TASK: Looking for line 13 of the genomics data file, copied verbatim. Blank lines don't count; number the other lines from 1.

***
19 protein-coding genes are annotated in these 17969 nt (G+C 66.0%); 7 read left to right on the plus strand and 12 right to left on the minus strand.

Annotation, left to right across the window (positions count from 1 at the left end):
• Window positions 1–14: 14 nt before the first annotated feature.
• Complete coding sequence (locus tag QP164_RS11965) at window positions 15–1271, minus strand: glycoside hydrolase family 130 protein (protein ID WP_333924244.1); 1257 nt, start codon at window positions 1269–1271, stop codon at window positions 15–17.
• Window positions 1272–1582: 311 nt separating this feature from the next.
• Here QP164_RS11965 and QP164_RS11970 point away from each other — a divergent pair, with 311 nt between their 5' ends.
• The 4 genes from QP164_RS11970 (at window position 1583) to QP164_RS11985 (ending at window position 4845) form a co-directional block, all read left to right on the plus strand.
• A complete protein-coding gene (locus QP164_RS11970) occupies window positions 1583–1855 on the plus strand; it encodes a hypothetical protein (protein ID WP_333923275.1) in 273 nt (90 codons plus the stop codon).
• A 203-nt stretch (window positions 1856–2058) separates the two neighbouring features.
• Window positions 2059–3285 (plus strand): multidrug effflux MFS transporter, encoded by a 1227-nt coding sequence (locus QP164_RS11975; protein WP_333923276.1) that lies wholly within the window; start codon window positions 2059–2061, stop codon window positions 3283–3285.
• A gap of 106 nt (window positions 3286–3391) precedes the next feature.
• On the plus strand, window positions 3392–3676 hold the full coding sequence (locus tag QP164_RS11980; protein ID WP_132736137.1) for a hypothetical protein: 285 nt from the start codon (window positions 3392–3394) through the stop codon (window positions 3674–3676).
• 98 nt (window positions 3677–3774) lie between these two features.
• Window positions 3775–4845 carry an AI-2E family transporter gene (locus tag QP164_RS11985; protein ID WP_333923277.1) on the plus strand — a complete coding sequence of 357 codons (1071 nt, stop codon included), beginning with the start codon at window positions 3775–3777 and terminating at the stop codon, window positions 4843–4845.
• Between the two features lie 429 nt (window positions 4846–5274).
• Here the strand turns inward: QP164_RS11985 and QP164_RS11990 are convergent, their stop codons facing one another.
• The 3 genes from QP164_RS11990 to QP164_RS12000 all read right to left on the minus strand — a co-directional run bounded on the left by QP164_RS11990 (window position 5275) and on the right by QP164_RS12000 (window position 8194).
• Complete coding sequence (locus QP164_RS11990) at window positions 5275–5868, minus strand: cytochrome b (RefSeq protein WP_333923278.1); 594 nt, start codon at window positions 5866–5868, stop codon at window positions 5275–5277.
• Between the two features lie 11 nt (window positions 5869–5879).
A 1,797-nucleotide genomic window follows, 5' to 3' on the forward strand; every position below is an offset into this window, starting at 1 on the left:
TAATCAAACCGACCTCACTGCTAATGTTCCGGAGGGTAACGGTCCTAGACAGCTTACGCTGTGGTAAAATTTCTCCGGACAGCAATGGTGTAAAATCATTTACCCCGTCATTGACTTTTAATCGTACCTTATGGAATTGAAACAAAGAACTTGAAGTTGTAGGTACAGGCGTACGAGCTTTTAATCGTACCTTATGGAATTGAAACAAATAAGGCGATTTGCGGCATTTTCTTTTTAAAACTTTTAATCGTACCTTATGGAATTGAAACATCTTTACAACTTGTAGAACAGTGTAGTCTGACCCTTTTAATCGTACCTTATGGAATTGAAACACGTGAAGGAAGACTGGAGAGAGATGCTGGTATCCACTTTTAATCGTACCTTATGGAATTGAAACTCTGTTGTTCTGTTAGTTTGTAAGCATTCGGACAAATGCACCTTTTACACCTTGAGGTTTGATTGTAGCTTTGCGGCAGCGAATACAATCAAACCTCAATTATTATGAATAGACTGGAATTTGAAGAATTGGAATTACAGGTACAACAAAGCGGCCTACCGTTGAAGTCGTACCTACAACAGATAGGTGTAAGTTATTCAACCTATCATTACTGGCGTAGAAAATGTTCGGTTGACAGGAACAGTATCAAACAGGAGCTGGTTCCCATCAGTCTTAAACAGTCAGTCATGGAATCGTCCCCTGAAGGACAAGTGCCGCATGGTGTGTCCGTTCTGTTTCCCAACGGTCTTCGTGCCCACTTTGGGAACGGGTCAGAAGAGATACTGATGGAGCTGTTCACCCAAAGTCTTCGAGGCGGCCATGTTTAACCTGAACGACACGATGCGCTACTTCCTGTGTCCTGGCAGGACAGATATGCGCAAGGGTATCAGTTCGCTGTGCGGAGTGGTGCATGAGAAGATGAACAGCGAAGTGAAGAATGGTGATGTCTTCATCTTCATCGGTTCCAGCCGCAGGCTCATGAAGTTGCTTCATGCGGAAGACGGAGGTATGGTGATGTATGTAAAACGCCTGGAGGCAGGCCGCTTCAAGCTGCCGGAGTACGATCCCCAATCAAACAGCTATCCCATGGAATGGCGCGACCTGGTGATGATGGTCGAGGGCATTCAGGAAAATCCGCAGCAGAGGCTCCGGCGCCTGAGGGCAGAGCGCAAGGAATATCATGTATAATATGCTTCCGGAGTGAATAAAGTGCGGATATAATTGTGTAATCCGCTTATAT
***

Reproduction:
• 98 nt (window positions 3677–3774) lie between these two features.